The Treaty on Conventional Armed Forces in Europe (CFE) was signed in 1990 and entered into force in 1992. Despite the many political developments that have occurred since the Treaty was signed -- such as the dissolution of the Warsaw Pact and Soviet Union -- implementation of this complex Treaty has generally been smooth. Most aspects of implementation have improved throughout the course of the past four years. By the end of the 40-month reduction period prescribed by the Treaty, the 30 CFE States Parties completed and verified by inspection the destruction or conversion to other uses of more than 50,000 battle tanks, armored combat vehicles, artillery pieces, combat aircraft and attack helicopters as required by the Treaty. In addition, the States Parties conducted and accepted some 2,300 intrusive on-site inspections. Notwithstanding the historic changes in Europe's geopolitical landscape since 1990, the Treaty continues to successfully foster the goals of its mandate, and remains in the best interest of all States Parties.
Updating the CFE Treaty
At the first CFE Treaty Review Conference in May 1996, the 30 CFE States Parties agreed to begin the process of adapting the Treaty to the new security situation in Europe by defining the "scope and parameters" of Treaty adaptation as a matter of priority. The document agreed in the context of the Lisbon OSCE summit sets out the terms of reference for the CFE adaptation negotiations and specifies that the negotiation will begin in January 1997. This decision to initiate the adaptation talks is a vital element of larger diplomatic efforts to develop a cooperative security environment on the continent.
The "scope and parameters" document provides that the negotiators will develop specific measures to improve the operation of the Treaty in a changing political and security environment. The 30 States have agreed that the process should strengthen the Treaty's system of limitations, verification, and information exchange, and enhance its viability and effectiveness as a cornerstone of European security. The process of adapting the Treaty should further develop and consolidate emerging patterns of cooperation based on mutual confidence, military transparency, stability, and predictability. The States Parties have committed to try in this process to address new security risks and challenges within the CFE area, while taking into account the legitimate security interests of each State Party. Finally, the document identifies specific aspects of the Treaty that will be considered in the course of the negotiation. Our goal is to proceed with the negotiations as expeditiously as possible in order to complete them before the end of the decade.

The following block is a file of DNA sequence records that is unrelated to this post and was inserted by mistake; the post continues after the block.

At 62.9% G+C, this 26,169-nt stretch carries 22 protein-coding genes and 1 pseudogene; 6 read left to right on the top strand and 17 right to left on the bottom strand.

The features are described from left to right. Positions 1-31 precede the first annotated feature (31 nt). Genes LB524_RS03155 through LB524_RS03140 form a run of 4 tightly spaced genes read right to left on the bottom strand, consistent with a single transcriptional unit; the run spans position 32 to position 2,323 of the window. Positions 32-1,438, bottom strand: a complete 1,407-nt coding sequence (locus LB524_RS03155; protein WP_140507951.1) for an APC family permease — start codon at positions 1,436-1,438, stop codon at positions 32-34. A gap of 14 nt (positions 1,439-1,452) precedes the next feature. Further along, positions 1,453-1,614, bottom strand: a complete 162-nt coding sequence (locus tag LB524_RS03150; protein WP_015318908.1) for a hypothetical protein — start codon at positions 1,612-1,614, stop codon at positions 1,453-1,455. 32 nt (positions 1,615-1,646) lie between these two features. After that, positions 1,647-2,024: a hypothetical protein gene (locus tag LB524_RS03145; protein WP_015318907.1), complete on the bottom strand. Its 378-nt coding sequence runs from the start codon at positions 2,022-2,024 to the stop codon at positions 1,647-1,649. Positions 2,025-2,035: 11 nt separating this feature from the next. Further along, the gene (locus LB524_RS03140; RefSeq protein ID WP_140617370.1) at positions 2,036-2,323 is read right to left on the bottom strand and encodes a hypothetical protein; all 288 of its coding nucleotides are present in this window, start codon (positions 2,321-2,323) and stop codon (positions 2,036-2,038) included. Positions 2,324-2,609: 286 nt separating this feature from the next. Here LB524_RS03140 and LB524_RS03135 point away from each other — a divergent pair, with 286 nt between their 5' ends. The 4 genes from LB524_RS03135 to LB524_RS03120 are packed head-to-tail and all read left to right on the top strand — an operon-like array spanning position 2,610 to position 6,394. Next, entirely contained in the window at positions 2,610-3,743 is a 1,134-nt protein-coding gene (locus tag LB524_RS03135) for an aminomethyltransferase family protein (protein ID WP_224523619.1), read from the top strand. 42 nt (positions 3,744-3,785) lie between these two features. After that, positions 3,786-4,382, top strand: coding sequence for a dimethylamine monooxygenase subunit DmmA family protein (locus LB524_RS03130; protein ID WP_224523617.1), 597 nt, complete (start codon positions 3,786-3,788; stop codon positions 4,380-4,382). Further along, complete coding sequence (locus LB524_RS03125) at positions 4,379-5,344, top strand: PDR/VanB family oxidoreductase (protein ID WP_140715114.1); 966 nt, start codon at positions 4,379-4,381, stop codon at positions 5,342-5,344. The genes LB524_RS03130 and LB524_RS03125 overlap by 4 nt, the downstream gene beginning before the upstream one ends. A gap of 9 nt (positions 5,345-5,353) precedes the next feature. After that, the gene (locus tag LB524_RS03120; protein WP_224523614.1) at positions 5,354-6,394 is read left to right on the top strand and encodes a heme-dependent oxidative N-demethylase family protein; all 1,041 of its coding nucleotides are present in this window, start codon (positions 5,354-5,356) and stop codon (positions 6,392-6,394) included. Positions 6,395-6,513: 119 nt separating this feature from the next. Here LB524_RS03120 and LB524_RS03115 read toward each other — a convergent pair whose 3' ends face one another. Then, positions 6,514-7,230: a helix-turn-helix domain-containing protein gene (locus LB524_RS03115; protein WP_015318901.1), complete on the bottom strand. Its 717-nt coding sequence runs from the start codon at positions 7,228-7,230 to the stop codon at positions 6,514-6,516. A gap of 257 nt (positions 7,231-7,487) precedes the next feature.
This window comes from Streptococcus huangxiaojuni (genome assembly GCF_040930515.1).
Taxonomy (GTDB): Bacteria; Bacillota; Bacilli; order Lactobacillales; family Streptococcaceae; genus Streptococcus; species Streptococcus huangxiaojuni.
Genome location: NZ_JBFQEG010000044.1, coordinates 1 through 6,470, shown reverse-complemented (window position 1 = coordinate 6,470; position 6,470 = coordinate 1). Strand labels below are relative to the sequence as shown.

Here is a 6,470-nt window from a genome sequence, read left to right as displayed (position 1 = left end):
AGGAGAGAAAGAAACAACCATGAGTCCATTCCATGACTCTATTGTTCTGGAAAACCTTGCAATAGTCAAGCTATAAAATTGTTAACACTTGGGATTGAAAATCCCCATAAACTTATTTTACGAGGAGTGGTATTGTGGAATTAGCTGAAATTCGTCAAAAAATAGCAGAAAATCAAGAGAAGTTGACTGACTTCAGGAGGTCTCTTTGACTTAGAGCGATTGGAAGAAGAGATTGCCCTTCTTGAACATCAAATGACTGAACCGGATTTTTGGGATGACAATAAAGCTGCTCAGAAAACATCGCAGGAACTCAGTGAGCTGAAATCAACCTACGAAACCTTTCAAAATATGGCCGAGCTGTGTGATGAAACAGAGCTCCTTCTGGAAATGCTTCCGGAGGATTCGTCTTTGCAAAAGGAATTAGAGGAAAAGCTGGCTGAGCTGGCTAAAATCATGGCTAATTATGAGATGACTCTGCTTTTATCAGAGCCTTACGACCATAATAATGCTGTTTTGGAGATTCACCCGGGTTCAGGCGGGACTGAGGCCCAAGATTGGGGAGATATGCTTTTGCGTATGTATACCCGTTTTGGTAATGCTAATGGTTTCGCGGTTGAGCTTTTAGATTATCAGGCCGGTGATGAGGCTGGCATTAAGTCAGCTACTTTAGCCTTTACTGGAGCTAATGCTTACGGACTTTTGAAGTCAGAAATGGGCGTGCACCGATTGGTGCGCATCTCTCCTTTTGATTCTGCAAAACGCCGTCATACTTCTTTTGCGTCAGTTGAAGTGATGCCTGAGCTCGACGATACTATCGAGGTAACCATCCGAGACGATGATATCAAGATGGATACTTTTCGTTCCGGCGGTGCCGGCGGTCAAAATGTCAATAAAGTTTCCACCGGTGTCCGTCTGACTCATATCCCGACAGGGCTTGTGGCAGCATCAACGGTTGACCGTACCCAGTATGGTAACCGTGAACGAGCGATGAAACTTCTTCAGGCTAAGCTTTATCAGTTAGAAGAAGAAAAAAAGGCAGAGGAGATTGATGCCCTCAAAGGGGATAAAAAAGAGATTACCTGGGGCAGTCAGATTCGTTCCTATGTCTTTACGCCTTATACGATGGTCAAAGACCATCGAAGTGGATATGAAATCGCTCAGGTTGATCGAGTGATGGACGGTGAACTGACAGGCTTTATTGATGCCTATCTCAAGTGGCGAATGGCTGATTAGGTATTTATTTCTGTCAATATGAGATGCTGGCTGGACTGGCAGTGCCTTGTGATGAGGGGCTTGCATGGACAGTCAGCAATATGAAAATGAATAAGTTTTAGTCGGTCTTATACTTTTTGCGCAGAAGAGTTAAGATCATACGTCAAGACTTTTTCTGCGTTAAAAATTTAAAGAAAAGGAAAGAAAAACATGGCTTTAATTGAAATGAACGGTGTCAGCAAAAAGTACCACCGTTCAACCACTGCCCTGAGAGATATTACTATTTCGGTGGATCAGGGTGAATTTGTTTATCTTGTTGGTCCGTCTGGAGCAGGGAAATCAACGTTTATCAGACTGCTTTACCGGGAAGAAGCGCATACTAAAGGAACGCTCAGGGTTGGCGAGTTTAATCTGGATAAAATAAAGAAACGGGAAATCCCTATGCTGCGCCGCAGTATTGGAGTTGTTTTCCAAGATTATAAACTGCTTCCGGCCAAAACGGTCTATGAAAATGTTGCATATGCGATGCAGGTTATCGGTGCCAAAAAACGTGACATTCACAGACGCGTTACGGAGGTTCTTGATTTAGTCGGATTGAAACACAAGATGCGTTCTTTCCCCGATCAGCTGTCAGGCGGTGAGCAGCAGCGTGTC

Among the specific topics to be considered for Treaty adaptation are:
The scope and parameters document commits the States Parties to exercise restraint during the period of the negotiations, in relation to the current postures and capabilities of their conventional armed forces in the Treaty's area of application.
Until entry into force of any agreed adaptation measures, the current Treaty and its associated documents will remain fully in force.